Space is a key focus for Skolkovo, which is aiming to turn Russian ideas and scientific achievements into cash. While Russia is responsible for 40% of global space launches, it is far behind Nasa in its ability to generate money. Output per Russian space industry employee is currently worth $14,800 (£9,348) per year, less than 33 times that in the US.
The centre, which has brought Sir Richard Branson on board, plans to launch a string of new satellites and a "new generation of rocket carriers that ensure low-cost space transportation".
But for now there is nothing there, although Viktor Vekselberg, the oligarch running the project, has assured potential investors that the groundwork has begun and the project will be completed on schedule.
Vekselberg, who is worth $13bn, according to Forbes magazine, has been drumming up international interest, and investment, in the project. Last week his whistlestop world tour visited Oxford, Cambridge and London.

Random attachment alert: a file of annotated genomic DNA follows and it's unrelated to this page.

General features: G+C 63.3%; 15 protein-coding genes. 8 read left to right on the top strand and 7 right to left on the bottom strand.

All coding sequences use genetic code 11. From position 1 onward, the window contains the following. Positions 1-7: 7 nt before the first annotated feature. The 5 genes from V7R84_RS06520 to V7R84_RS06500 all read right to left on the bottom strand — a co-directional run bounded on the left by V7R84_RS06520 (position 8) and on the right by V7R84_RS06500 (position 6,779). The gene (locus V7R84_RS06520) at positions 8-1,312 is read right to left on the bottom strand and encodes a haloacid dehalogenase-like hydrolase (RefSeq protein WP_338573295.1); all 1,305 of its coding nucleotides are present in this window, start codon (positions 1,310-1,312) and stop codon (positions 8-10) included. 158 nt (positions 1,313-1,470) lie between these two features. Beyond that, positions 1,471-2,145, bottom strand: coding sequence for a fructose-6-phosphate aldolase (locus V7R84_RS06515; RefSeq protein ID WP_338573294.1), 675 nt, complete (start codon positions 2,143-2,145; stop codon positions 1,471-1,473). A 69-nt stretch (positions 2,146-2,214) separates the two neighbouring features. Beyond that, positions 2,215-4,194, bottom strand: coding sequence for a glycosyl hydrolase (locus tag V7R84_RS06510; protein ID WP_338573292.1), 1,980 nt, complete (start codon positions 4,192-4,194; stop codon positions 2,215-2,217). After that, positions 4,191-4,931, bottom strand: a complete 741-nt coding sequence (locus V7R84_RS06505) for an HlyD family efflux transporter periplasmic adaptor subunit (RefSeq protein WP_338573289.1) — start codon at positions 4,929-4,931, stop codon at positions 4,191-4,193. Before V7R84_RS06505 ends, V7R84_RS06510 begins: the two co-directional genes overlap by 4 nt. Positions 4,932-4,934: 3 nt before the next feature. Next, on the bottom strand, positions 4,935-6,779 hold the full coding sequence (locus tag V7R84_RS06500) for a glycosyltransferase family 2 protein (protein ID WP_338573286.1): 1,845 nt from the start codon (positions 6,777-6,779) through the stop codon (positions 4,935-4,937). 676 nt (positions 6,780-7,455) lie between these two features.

The oligarch, who made his billions in natural resources and holds a stake in TNK-BP, the oil company part-owned by BP, told potential British investors and scientists at the Institute of Directors (IoD) in London last week that the project was part of Russia's attempt to diversify away from natural resources. "Now is the time to move the economy to a new area, one where we are no longer reliant on natural resources," he said.
But Russia's oil history casts a long shadow. The biggest deal Skolkovo signed in London last week was a £9.3m investment agreement with BP and Imperial College London to improve the efficiency of oil refining. It is hoped the much-delayed deal will help build bridges following last summer's armed raid on BP's Moscow offices.